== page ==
The raid that led to the death of a Navy SEAL and an unknown number of civilians might be the last time Special Operations boots are on the ground in Yemen for a long time. Sources tell the New York Times that Yemen's government, angered by the civilian deaths, has dealt a major setback to US counterterrorism efforts by banning further ground raids against suspected terror groups in the country. The Jan. 29 raid, the first such mission of the Trump administration, has caused public anger in Yemen and the Times' sources say the official reaction was "strong." It's not clear whether Trump's inclusion of Yemen in his travel ban contributed to the decision to withdraw permission for US raids.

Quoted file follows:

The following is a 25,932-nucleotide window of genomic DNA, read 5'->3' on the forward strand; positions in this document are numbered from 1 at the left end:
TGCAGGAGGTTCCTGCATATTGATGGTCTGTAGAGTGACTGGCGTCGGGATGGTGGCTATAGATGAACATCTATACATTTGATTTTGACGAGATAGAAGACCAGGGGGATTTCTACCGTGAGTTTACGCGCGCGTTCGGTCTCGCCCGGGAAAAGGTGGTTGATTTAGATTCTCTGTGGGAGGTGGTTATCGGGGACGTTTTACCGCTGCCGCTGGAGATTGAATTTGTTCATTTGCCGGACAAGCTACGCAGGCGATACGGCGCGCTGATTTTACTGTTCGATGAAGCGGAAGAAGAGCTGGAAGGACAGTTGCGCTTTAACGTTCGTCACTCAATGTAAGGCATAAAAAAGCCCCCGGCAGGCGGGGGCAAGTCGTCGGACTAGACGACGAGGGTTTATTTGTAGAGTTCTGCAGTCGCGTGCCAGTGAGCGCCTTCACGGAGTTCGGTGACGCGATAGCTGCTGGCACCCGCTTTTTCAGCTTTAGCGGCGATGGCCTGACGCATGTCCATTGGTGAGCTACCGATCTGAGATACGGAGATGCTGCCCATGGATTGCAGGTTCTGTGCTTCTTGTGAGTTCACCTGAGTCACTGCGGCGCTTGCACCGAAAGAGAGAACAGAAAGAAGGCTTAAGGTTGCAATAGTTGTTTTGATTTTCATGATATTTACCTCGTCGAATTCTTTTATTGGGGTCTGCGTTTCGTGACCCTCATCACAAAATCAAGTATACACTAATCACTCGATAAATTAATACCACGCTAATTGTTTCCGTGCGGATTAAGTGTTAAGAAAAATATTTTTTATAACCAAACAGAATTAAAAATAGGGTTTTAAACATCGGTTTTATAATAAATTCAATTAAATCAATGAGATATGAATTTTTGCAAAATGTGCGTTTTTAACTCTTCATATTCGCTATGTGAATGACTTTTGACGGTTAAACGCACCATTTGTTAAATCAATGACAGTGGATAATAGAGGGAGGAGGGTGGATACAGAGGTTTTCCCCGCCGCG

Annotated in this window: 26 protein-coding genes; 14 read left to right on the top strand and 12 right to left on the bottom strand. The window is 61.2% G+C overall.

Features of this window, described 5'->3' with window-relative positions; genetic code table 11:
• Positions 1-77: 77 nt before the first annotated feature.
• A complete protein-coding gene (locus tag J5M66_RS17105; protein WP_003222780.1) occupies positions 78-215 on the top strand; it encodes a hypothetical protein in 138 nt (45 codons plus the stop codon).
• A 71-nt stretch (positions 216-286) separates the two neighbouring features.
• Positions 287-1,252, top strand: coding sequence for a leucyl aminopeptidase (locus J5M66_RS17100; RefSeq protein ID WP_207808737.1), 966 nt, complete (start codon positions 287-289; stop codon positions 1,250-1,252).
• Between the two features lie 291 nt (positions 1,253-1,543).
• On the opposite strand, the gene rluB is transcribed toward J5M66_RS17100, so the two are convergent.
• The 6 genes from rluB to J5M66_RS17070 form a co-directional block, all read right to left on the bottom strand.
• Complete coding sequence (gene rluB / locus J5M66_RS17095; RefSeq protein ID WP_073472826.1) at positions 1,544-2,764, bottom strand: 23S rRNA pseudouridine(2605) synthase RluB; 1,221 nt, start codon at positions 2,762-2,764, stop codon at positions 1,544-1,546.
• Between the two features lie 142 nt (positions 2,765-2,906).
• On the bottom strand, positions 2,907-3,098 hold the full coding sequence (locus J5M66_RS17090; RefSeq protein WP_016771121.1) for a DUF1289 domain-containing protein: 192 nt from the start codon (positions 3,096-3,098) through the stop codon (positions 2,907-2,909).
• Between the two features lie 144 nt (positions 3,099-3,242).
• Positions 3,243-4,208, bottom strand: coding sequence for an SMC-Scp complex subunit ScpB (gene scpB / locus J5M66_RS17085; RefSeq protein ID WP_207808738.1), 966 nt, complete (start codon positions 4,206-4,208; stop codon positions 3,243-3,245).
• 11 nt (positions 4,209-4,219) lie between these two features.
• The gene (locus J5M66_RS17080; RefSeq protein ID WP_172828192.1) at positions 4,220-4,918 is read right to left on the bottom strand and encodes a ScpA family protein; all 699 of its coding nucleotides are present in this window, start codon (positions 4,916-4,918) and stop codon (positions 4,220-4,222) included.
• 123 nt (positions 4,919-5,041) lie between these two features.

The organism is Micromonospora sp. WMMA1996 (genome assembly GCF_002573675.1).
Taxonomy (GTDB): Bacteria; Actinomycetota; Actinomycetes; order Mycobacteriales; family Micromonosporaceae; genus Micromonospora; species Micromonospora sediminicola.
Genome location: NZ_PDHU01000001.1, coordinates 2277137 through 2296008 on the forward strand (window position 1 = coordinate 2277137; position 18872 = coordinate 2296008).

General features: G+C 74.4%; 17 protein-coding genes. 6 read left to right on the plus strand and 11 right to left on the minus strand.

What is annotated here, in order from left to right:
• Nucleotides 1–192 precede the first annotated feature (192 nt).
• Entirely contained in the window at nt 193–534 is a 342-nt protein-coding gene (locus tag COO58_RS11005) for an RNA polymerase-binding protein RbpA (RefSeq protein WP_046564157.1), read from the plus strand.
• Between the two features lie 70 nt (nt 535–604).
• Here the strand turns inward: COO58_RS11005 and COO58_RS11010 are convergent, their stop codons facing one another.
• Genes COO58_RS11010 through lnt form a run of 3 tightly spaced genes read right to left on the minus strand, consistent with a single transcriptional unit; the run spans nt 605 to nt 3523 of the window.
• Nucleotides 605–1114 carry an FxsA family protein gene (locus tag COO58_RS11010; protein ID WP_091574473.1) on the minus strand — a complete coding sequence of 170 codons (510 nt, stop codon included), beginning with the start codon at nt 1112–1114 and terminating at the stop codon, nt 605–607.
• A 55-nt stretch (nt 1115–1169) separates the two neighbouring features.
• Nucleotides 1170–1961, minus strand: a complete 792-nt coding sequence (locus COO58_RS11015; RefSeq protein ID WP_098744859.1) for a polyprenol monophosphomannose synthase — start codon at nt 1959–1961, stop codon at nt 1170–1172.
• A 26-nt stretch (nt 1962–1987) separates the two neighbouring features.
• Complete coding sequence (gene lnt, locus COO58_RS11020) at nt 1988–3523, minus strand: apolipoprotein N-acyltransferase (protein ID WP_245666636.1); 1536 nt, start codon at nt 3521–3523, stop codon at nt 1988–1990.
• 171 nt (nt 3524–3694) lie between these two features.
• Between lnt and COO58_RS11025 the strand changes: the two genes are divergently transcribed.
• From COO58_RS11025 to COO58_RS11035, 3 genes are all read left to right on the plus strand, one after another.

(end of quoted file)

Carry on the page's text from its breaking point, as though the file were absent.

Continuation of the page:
Officials say that despite the ban on raids, American drone strikes will still be permitted and US military advisers will continue providing intelligence support. White House Press Secretary Sean Spicer defended the raid on Tuesday, calling it an "intelligence-gathering raid" and saying it was "highly successful." Senate Armed Services Committee chief John McCain, however, described it as a "failure" after a Tuesday hearing and told reporters his committee will work to make sure the multiple problems experienced during the raid do not reoccur, BuzzFeed reports. ( Al-Qaeda leader Qassim al-Rimi, rumored to have been a target of the raid, taunted "new fool" President Trump in a recording released over the weekend.)